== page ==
Contract, Online business, Plugins, Terms of use
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Click to accept processes: a closer look at Gravity Perks

GravityPerks3
If you’re wondering about the “special offer”, scream down to the bottom of the post.

Context

As you might have gathered from some of my earlier posts, I’m a big fan of Gravity Forms, a fantastic plugin that just gets better and better with the passage of time.

I’ve used Gravity Forms in the past to create ‘click to accept’ mechanisms but, at least as I’ve deployed them, they required inclusion of a link to terms of use which would then open up in a new window or tab (for anyone who bothered to read them). With this approach the terms themselves weren’t visible on the same page as the click to accept box. Legally this wasn’t a problem but perhaps it wasn’t the most user-friendly approach.

In Legal checks when building a content-driven WordPress website I mentioned that you could go one step further by purchasing and installing the Gravity Perks plugin which includes a GP Terms of Service Perk. I noticed that this add-on for Gravity Forms helpfully adds a Terms of Service field to the available Advanced Fields and can produce something like this:

GP Terms of Service Perk
At that point I hadn’t played around with Gravity Perks myself. Now that I have, I thought it might be useful to focus a bit more on this GP Terms of Service Perk as I think it’s the easiest and best plugin-based WordPress solution for displaying terms to users prior to their acceptance. Not only that, but its developer David Smith has just bundled up some additional features to extend its usefulness.

In this post I’m going to explain how the Terms of Service field works and what you can do with the additional features.

How it works

Ember 17

The new terms of service field

As noted above, when you upload and activate Gravity Perks and the Terms of Service Perk, a new “Terms of Service” field appears in the Advanced Fields options.

Adding a Terms of Service field to a form is simple. As you can see from the images below, for most use cases you simply:

  • give the field a label (like “You need to agree to my terms of use to proceed” or something like that);
  • give the field a description if you want one (often this won’t be necessary);
  • paste your terms in “The Terms” box;
  • add your terms in the box called “The Terms” (you can add HTML styling here too if you wish; this is one of the features David bundled into the add-on recently);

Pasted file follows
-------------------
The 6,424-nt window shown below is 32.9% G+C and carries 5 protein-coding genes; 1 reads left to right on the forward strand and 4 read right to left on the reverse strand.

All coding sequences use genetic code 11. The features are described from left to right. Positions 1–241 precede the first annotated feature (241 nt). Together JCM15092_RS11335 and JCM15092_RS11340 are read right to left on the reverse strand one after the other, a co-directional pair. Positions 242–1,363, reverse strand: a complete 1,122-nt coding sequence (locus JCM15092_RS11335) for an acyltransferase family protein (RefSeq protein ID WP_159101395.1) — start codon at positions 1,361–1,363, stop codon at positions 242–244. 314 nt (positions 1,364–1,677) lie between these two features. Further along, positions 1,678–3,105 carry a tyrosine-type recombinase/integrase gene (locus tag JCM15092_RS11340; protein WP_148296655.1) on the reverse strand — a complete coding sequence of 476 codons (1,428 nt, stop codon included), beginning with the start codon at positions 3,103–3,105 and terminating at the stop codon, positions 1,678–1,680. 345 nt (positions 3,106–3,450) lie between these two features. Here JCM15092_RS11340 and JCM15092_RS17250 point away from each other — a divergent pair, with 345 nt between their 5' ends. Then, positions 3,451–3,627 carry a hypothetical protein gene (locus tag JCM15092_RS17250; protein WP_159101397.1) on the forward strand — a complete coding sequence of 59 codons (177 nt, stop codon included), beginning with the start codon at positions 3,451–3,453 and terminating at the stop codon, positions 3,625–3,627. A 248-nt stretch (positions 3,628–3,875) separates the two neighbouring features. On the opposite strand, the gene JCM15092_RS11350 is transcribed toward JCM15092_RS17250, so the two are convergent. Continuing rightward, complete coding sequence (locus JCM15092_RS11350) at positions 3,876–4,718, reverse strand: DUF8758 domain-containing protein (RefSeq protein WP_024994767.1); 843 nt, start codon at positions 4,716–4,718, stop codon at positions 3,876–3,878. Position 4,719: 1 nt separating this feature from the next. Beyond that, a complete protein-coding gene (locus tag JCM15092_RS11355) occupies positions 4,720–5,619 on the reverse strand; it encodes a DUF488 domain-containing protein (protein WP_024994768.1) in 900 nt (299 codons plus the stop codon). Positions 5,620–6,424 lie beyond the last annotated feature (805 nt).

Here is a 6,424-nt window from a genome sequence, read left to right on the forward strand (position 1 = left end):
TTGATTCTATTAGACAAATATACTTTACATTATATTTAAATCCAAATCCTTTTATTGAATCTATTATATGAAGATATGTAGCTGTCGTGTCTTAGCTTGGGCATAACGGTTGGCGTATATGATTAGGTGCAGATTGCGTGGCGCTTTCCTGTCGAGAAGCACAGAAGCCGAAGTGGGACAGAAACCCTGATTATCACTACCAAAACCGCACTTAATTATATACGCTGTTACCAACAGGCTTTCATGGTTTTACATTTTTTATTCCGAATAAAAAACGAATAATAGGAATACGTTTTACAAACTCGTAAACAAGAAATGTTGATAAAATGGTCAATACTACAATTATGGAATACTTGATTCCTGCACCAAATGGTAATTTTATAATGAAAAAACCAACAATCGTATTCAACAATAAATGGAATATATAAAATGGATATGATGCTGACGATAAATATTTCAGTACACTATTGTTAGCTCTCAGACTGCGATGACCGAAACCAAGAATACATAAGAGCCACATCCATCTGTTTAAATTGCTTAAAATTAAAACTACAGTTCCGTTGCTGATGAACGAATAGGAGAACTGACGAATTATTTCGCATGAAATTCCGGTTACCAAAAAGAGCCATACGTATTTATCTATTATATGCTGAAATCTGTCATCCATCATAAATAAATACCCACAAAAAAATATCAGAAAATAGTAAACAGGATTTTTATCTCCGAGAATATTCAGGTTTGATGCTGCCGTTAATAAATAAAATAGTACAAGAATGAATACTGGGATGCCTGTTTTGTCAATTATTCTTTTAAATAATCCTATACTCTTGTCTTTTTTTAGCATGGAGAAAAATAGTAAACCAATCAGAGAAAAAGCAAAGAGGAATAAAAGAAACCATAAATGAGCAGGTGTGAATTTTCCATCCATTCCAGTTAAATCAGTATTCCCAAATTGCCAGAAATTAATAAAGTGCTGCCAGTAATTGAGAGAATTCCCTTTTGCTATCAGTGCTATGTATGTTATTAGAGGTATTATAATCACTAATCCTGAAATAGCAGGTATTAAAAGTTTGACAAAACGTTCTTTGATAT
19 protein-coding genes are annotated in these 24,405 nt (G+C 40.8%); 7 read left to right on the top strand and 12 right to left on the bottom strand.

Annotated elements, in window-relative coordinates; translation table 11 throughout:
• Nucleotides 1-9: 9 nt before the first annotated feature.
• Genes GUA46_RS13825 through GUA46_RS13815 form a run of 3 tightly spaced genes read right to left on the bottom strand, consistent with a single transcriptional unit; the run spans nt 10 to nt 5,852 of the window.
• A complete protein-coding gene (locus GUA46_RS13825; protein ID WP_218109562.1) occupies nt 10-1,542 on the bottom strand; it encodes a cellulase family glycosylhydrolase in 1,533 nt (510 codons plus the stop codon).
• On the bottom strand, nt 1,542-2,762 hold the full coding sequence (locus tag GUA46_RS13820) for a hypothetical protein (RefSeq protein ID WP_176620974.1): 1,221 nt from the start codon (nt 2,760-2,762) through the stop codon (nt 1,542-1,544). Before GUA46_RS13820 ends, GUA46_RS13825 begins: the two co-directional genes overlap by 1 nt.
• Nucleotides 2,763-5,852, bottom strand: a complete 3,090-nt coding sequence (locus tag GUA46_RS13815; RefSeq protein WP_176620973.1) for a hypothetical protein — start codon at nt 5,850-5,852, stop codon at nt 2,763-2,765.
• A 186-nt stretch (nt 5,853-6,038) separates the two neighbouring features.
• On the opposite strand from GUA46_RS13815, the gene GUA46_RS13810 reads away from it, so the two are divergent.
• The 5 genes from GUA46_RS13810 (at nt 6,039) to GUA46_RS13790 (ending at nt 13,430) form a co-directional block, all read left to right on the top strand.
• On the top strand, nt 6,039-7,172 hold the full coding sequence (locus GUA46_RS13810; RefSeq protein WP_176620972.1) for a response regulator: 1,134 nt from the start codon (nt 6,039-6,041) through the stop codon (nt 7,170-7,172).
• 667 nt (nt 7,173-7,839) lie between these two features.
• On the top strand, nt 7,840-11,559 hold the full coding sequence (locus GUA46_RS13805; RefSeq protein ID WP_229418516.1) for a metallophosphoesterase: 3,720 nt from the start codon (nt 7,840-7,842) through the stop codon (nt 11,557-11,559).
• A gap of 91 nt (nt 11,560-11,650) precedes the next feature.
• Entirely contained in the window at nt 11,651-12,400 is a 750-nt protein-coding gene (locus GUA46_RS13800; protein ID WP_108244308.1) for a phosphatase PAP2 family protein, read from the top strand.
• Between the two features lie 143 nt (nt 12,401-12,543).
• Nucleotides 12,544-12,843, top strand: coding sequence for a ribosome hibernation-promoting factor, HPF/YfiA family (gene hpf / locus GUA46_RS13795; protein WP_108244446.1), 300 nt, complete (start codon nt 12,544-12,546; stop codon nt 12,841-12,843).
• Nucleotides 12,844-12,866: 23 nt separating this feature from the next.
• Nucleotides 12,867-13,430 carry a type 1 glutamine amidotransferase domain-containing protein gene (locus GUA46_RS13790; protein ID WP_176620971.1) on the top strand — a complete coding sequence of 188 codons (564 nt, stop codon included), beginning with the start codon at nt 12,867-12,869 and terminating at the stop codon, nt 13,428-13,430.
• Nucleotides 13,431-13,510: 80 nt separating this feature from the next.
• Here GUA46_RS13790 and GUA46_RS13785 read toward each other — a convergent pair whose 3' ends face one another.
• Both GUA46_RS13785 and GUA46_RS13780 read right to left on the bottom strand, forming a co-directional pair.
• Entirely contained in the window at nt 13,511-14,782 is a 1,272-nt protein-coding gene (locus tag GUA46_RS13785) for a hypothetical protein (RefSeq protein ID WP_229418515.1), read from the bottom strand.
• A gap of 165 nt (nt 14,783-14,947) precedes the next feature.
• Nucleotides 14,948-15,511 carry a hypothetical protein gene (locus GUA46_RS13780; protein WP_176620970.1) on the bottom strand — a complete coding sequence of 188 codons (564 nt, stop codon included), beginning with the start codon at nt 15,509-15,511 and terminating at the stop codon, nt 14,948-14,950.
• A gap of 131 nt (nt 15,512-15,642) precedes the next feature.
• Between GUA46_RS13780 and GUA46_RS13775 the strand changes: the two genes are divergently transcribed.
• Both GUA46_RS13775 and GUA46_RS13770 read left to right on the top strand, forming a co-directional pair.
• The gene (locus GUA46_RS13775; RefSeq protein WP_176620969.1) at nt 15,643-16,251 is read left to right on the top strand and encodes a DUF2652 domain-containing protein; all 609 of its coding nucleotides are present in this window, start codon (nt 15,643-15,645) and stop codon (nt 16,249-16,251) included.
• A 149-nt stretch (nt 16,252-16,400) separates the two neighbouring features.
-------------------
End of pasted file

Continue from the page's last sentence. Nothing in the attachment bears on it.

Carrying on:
• decide whether you want users to have to scroll to the bottom of the terms before being to able proceed;
  • label your ‘click to accept’ box;
  • click the “Required” rule to make acceptance a condition of proceeding; and
  • decide, within in the ‘Appearance’ tab, how large you’d like the terms field to be (I suggest ‘large’ will usually be preferable).
Terms of Service field - General tab

Terms of Service field – General tab

Terms of Service field - Appearance tab

Terms of Service field – Appearance tab

Terms of Service field - Advanced tab

Terms of Service field – Advanced tab

Then you simply add the form to the page or post in which you’d like it to appear (in the usual way through the page/post editor). And this is what you get:

[I’ve disabled the form due to some bots pounding it]

Additional features

The developer has recently added two additional features to extend the power of the Terms of Service field.

Include terms in notification emails

It is now possible to include the terms of use (to which a person agrees) in a merge tag that you specify to be included in an email notification to the user. This is done by using an “include_terms” merge tag option within either the {all_fields} merge tag or your terms of service merge tag.

To include the terms within the {all_fields} merge tag, you enter this in your notification message area:

{all_fields:include_terms}

To include the terms within the merge tag for your terms of service field, you enter this kind of text in your notification message area: